Here are a few examples of successful mental model shifts that, for me, follow FrameWorks’ prescription. First is the metaphor of “toxic stress.”Many practitioners and researchers in early childhood and the youth development arena had known for years that when a child experiences severe or prolonged adversity – such as chronic neglect, caregiver substance abuse or mental illness, exposure to violence, or the accumulated burdens of family economic hardship without adult support – they will likely experience challenges in their physical, emotional, intellectual and spiritual development.
However, consistent with the societal mental model of individualism, many assumed this was an individual problem related to the deficits of specific children or their parents, and not a societal problem. Then, the Center on the Developing Child at Harvard University coined the term “toxic stress.” The comparison of stress hormones to chemical toxins helped people think about the myriad of negative externalities that a child can be exposed to – it gave people a way to wrap their minds around the relevance of structural causes that affect child development. By building up the mental model that conditions shape development, change makers created shifts within the early childhood, education and youth development fields. Policy, practice, and resource flows were affected: for instance, programs now place greater emphasis on responding to childhood adversity through trauma-informed approaches; funding has been directed to reduce and buffer toxic stress; and policies at the institutional, state, and federal levels have been adopted and implemented.
Another mental model shift referenced earlier in this blog is the work done to change the narrative related to marriage equality. For years the marriage equality movement was focused on the value of rights: they argued that “same sex individuals should have the same rights and access to marriage as others.” This was not compelling to many people – perhaps because it allowed the mental model of Us vs. Them to drive opinions. After dozens of legislative defeats, the movement re-grouped and made numerous shifts in strategy. One key change was shifting to the values of love and commitment. They shifted their narrative to a message of “all people who are in love should have access to marriage.” As advocates exercised the mental model that love is love, public opinion shifted, helped fuel the widespread adoption of new marriage equality legislation in a number of states, and ultimately yielded a landmark ruling from the Supreme Court.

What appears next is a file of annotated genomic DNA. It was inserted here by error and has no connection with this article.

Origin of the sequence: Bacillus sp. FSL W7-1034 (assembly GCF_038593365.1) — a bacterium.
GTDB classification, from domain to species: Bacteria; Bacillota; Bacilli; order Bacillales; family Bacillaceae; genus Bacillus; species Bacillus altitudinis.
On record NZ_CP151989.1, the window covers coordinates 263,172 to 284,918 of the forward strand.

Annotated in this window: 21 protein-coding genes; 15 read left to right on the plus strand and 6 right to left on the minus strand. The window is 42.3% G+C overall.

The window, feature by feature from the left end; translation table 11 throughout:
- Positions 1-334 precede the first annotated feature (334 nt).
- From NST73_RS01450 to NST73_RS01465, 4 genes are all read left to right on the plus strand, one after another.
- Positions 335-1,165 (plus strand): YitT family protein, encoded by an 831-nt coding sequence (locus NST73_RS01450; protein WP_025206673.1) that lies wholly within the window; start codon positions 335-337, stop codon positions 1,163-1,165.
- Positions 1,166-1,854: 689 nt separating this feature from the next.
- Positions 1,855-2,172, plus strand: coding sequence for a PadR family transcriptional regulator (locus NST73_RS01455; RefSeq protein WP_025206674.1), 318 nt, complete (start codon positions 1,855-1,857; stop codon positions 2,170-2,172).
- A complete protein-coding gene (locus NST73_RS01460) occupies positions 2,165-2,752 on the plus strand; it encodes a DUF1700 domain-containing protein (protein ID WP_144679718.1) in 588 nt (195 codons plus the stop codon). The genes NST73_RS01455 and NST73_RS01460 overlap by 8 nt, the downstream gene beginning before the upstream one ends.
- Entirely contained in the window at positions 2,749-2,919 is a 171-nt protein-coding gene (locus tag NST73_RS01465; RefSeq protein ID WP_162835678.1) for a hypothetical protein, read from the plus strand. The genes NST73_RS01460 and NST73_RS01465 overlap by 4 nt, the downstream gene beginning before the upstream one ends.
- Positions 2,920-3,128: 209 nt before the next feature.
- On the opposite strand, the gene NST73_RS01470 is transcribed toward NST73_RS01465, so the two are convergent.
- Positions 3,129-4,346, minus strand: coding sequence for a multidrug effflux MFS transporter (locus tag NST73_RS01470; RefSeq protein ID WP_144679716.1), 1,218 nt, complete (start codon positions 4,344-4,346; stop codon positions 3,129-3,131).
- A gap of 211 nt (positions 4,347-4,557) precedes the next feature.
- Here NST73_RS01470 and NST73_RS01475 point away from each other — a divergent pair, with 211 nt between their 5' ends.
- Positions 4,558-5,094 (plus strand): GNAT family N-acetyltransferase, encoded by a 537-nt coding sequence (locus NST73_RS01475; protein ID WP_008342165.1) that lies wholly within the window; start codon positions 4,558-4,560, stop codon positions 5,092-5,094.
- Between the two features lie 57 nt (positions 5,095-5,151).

Both of these “success stories” also show the durability of mental models. Change makers were successful in building up productive mental models (conditions shape development, love is love.) That doesn’t mean that the pre-existing, unproductive models went away entirely. The belief that what doesn’t kill you makes you stronger is still used to dismiss or resist attention to childhood adversity. Marriage equality is under renewed attack in some states as the archetypal “Us vs Them” mental model is evoked with increased intensity.
Of course, taking all this into account, it’s important to recognize that on any given issue there is never just one mental model. Julie estimated, based on FrameWorks’ research into mental models on different issues, that advocates can expect to encounter 20 to 30 widely shared mental models at play on a given issue. That’s a lot - but it’s also finite. Change agents should have a long-term strategy for navigating these models. FrameWorks advises that advocates identify the most prominent mental models shaping people’s thinking, and then, scrupulously avoid reinforcing unproductive ones, while finding ways to build up or create new mental models that are consistent with the cause.
Mental models are tough to get unstuck, but not impossible. As challenging as the task is, unsticking negative mental models is essential work for those attempting the adventure of systems change.
Click play below to view the full recording of the webinar.